Trump and China fears overshadow fragile Australian economy

By Mike Head
11 January 2017

The New Year has produced warnings in the Australian media about the multiple “risks” in 2017 to the country’s economy, which already experienced an official contraction in the September quarter of 2016. Above all, there are fears in ruling circles that conflict between the US, led by the protectionist Donald Trump, and China, Australian capitalism’s largest export market, could have catastrophic consequences.

Last week’s announcement of a trade surplus of $1.24 billion for November, the first monthly surplus since March 2014, was initially presented as signalling a revival of economic fortunes. The outcome was the result of higher prices for Australian capitalism’s biggest export earners—iron ore and coal—during the second half of 2016.

This turnaround, it was claimed, could prevent the prospect of another quarterly contraction that would officially mark a recession. The Australian reported a “ray of light” for the economy and the Turnbull government. “The stars are finally starting to align for Australia’s trade numbers,” Paul Bloxham, HSBC Australia’s chief economist, told the Guardian .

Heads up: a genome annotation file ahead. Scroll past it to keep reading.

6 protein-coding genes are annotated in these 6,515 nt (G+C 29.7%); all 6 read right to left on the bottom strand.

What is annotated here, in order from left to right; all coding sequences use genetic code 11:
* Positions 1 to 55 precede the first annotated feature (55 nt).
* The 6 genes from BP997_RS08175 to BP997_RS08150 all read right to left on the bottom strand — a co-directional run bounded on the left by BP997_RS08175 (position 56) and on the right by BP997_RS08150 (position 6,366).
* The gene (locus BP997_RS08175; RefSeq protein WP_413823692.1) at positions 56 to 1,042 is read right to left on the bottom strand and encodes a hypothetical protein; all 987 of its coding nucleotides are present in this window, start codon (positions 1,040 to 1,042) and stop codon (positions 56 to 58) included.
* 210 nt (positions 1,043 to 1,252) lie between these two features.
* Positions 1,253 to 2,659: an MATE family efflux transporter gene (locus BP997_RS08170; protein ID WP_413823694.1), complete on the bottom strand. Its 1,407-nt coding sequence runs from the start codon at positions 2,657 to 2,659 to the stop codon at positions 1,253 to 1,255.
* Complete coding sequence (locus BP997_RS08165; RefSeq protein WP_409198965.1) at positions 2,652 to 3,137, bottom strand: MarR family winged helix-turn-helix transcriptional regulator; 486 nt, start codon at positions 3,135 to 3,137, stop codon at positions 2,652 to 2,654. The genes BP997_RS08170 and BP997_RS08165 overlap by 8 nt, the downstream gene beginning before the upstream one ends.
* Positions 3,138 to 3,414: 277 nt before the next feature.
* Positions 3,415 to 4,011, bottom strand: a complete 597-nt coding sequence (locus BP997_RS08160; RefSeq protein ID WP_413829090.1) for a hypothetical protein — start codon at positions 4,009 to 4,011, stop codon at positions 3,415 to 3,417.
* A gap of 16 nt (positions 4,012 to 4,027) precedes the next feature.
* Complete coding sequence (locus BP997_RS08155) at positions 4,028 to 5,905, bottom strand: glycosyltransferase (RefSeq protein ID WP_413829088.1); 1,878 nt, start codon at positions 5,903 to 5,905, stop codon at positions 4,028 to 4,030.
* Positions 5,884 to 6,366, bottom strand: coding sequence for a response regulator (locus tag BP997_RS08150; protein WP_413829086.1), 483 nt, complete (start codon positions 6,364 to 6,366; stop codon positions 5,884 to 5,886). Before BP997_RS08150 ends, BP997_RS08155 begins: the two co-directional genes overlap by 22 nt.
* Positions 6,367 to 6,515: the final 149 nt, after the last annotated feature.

In reality, the upswing in commodity prices, which had collapsed during the previous 18 months, is likely to be short-lived and unable to overcome the underlying economic deterioration produced by a four-year plunge in corporate investment, both mining and non-mining. In fact, the brief upturn, which is already reversing, underscores the country’s substantial dependence on China.

Prices of coking coal, which is used in steelmaking, rose sharply in the second half of last year, from $US90 a tonne in late June to $308 by early November. But this was based almost entirely on relatively strong Chinese steel demand, largely generated by infrastructure and real estate stimulus packages adopted by Beijing to avert a fall in China’s economic growth rate, as well as coal mining restrictions by the regime.

Over the past five years, China’s growth, which averaged 10 percent per year from 1989 to 2009, has slowed sharply under the impact of the post-2008 global financial crisis. Even to prevent the official rate from dropping below their current target of 6.5 percent, the Beijing authorities again resorted to stimulus measures during 2016, but these led to renewed production gluts and a further blowout in debt.